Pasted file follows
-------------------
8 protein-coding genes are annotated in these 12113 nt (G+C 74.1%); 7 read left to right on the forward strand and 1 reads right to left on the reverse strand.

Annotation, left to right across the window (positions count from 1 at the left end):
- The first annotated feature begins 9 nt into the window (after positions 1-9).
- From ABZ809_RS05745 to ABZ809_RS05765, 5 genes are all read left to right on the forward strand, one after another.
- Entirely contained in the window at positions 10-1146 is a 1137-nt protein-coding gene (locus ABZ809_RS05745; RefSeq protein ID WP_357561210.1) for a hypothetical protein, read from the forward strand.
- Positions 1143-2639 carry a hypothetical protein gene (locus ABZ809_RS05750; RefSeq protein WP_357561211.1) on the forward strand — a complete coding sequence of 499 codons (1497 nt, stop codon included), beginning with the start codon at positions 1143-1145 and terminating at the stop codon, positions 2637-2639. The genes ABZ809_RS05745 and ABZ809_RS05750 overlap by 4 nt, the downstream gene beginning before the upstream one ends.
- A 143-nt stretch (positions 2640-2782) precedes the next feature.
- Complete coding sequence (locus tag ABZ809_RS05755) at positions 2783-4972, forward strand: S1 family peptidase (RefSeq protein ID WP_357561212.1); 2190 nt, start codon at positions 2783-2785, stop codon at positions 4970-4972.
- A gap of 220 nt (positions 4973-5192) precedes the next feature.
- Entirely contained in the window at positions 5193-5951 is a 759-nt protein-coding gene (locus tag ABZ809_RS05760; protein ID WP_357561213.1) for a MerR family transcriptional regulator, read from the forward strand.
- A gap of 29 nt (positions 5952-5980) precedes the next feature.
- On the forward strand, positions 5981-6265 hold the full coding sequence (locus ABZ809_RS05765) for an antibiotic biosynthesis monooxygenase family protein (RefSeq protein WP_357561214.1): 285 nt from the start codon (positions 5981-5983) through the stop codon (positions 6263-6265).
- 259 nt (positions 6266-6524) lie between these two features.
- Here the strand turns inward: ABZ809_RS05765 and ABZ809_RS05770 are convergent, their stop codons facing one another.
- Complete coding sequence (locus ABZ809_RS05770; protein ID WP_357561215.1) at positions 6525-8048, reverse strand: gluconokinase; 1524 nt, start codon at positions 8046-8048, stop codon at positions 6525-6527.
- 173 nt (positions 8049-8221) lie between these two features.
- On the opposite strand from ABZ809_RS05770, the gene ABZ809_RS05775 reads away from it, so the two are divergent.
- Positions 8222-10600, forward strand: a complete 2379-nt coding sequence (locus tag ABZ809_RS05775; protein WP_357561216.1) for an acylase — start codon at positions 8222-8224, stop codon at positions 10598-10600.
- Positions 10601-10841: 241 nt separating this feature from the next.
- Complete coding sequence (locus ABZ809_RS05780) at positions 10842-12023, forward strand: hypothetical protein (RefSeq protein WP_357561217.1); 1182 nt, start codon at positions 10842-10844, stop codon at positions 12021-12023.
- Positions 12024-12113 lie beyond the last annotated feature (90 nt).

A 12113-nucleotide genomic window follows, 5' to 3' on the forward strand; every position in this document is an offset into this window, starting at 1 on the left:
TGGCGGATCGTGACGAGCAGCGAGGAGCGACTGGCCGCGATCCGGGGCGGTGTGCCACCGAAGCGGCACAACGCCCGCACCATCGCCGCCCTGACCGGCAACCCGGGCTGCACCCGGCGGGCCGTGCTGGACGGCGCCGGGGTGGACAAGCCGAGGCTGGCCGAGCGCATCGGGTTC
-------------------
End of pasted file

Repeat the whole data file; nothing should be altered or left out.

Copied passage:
8 protein-coding genes are annotated in these 12113 nt (G+C 74.1%); 7 read left to right on the forward strand and 1 reads right to left on the reverse strand.

Annotation, left to right across the window (positions count from 1 at the left end):
- The first annotated feature begins 9 nt into the window (after positions 1-9).
- From ABZ809_RS05745 to ABZ809_RS05765, 5 genes are all read left to right on the forward strand, one after another.
- Entirely contained in the window at positions 10-1146 is a 1137-nt protein-coding gene (locus ABZ809_RS05745; RefSeq protein ID WP_357561210.1) for a hypothetical protein, read from the forward strand.
- Positions 1143-2639 carry a hypothetical protein gene (locus ABZ809_RS05750; RefSeq protein WP_357561211.1) on the forward strand — a complete coding sequence of 499 codons (1497 nt, stop codon included), beginning with the start codon at positions 1143-1145 and terminating at the stop codon, positions 2637-2639. The genes ABZ809_RS05745 and ABZ809_RS05750 overlap by 4 nt, the downstream gene beginning before the upstream one ends.
- A 143-nt stretch (positions 2640-2782) precedes the next feature.
- Complete coding sequence (locus tag ABZ809_RS05755) at positions 2783-4972, forward strand: S1 family peptidase (RefSeq protein ID WP_357561212.1); 2190 nt, start codon at positions 2783-2785, stop codon at positions 4970-4972.
- A gap of 220 nt (positions 4973-5192) precedes the next feature.
- Entirely contained in the window at positions 5193-5951 is a 759-nt protein-coding gene (locus tag ABZ809_RS05760; protein ID WP_357561213.1) for a MerR family transcriptional regulator, read from the forward strand.
- A gap of 29 nt (positions 5952-5980) precedes the next feature.
- On the forward strand, positions 5981-6265 hold the full coding sequence (locus ABZ809_RS05765) for an antibiotic biosynthesis monooxygenase family protein (RefSeq protein WP_357561214.1): 285 nt from the start codon (positions 5981-5983) through the stop codon (positions 6263-6265).
- 259 nt (positions 6266-6524) lie between these two features.
- Here the strand turns inward: ABZ809_RS05765 and ABZ809_RS05770 are convergent, their stop codons facing one another.
- Complete coding sequence (locus ABZ809_RS05770; protein ID WP_357561215.1) at positions 6525-8048, reverse strand: gluconokinase; 1524 nt, start codon at positions 8046-8048, stop codon at positions 6525-6527.
- 173 nt (positions 8049-8221) lie between these two features.
- On the opposite strand from ABZ809_RS05770, the gene ABZ809_RS05775 reads away from it, so the two are divergent.
- Positions 8222-10600, forward strand: a complete 2379-nt coding sequence (locus tag ABZ809_RS05775; protein WP_357561216.1) for an acylase — start codon at positions 8222-8224, stop codon at positions 10598-10600.
- Positions 10601-10841: 241 nt separating this feature from the next.
- Complete coding sequence (locus ABZ809_RS05780) at positions 10842-12023, forward strand: hypothetical protein (RefSeq protein WP_357561217.1); 1182 nt, start codon at positions 10842-10844, stop codon at positions 12021-12023.
- Positions 12024-12113 lie beyond the last annotated feature (90 nt).

A 12113-nucleotide genomic window follows, 5' to 3' on the forward strand; every position in this document is an offset into this window, starting at 1 on the left:
TGGCGGATCGTGACGAGCAGCGAGGAGCGACTGGCCGCGATCCGGGGCGGTGTGCCACCGAAGCGGCACAACGCCCGCACCATCGCCGCCCTGACCGGCAACCCGGGCTGCACCCGGCGGGCCGTGCTGGACGGCGCCGGGGTGGACAAGCCGAGGCTGGCCGAGCGCATCGGGTTC